Walt Whitman Library - Local History & Photos
The predecessor to Walt Whitman Library opened in a storefront on Nassau and Bridge streets in 1900. Eight years later, a beautiful new library, funded by philanthropist Andrew Carnegie and built in the Classical Revival style, opened on St. Edwards Street in Fort Greene. When it opened, the branch boasted a substantial collection on naval architecture and science to serve workers at the nearby Brooklyn Navy Yard. Today, Walt Whitman Library serves the residents of numerous public housing complexes, including the Raymond Ingersoll Houses and the Walt Whitman Houses.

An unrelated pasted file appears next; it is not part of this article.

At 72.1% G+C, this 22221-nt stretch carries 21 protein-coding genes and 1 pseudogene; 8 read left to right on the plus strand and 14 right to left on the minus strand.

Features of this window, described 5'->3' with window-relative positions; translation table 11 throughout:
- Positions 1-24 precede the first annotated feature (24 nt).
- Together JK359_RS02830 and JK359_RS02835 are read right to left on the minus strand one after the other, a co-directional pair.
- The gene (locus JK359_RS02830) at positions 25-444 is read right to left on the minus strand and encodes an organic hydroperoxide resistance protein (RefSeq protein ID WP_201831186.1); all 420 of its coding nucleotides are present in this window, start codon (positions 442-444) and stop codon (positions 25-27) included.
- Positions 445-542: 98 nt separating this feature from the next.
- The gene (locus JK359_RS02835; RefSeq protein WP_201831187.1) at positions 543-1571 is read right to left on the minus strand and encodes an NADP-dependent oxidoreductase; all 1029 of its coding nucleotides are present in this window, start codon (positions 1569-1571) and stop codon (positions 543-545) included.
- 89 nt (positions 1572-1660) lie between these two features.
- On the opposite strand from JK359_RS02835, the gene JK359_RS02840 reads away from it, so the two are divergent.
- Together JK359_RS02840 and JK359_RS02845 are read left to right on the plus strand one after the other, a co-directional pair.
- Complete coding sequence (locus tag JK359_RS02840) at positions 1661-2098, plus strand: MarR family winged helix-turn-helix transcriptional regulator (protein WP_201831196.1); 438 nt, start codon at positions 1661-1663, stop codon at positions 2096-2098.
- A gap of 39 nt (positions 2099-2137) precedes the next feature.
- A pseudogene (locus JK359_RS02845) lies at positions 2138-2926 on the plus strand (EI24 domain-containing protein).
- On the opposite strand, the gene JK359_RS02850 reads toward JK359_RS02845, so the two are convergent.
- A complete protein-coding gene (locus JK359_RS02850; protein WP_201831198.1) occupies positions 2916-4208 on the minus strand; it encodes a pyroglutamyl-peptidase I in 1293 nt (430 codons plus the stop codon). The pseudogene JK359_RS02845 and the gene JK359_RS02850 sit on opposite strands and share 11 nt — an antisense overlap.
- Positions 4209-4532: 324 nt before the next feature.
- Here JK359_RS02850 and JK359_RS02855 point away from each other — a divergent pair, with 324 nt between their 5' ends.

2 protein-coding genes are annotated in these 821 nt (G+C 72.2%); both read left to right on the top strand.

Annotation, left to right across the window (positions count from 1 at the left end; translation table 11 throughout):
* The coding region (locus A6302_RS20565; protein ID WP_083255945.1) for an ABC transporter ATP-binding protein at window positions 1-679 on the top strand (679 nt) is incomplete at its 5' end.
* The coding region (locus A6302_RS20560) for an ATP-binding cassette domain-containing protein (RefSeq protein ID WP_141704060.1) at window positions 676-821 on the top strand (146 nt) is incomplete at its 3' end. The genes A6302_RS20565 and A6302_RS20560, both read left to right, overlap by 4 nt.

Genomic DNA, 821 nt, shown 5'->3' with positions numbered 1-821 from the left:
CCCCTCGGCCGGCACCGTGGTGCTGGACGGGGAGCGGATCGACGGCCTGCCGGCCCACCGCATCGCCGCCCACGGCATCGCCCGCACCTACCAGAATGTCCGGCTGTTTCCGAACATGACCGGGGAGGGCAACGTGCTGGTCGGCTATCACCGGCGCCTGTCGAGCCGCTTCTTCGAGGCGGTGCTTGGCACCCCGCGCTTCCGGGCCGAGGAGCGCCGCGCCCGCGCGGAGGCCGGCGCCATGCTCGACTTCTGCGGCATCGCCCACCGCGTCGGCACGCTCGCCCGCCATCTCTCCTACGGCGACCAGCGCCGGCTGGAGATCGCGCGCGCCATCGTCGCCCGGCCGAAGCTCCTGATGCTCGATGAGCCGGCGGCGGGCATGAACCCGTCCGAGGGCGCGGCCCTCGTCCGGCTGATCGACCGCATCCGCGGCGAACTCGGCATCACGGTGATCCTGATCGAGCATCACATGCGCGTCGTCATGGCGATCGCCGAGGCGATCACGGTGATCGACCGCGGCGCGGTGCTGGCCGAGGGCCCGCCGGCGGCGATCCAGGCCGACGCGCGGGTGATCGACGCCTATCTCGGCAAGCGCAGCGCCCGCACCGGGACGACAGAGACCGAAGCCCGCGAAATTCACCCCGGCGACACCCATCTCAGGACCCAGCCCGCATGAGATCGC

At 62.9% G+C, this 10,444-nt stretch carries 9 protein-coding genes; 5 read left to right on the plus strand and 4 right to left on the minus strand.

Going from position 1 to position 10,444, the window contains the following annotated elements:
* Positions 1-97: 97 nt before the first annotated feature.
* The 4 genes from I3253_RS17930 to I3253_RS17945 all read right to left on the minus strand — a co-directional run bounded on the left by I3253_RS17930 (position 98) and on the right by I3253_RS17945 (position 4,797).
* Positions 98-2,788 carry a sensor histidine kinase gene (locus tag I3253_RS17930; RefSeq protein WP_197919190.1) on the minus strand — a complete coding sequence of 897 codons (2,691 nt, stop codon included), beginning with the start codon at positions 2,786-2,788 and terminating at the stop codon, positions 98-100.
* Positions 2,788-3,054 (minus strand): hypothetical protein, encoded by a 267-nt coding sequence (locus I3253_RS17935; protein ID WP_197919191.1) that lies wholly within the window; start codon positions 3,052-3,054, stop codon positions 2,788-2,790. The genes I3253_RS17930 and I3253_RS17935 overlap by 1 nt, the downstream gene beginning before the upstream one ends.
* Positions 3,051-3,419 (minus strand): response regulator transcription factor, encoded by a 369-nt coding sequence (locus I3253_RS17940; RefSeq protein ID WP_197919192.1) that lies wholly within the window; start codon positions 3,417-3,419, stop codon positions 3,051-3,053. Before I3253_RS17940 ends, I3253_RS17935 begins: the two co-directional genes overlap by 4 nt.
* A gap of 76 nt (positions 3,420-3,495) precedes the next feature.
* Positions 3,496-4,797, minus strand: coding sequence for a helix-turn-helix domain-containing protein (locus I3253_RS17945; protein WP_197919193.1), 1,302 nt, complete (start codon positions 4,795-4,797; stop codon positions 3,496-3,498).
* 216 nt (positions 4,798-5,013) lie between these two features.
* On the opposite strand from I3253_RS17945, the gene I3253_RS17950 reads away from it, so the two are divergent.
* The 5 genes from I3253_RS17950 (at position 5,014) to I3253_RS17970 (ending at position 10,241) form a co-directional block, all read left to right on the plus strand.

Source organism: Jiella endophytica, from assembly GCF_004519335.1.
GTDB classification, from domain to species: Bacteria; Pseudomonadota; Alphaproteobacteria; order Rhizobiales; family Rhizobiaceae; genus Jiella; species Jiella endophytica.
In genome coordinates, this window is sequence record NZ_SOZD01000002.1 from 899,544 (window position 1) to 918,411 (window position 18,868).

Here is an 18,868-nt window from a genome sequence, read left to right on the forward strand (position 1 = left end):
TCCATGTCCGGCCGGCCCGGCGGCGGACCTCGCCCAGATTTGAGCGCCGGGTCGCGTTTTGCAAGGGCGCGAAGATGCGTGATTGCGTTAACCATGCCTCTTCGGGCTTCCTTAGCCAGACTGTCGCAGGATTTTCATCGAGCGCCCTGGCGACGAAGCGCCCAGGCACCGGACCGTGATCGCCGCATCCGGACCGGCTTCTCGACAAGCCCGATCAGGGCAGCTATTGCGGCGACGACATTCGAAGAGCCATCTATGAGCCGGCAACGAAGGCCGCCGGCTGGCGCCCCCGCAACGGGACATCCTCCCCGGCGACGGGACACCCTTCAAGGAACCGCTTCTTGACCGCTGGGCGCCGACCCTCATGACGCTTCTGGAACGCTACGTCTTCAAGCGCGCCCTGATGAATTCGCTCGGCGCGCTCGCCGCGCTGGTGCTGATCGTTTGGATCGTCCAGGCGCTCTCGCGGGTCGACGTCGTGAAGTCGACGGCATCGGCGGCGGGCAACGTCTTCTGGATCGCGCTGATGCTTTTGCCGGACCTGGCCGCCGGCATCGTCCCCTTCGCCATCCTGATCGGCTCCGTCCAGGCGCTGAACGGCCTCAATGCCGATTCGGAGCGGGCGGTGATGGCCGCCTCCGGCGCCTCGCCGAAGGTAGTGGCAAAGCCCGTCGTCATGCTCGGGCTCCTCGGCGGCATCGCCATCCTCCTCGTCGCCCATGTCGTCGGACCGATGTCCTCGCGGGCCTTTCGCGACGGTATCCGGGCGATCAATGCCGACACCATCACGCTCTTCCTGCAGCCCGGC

In addition to the Navy Yard, Walt Whitman staff and patrons are within walking distance of cultural venues like the Brooklyn Academy of Music and Barclay’s Center. Several parks are within a lunch break’s stroll, including Commodore Barry and Fort Greene. The Jay Street–MetroTech station, served by the A, C, F and R lines, is also nearby, but there’s little need to venture from a neighborhood that features such staff favorite dining options as Myrtle & Gold, Forno Rosso Pizzeria and Golden Fried Dumpling.
Walt Whitman library is a popular destination for young people, many of whom come to the library to do homework or simply blow off steam playing games. Story time sessions for youngsters are always well-attended.
Noteworthy people who grew up or lived near the branch include Richard Wright, Jhumpa Lahiri, Nelson George and, of course, Walt Whitman.
Did you know?
Walt Whitman Library was so named in 1943, to commemorate the 125th anniversary of the poet’s birth.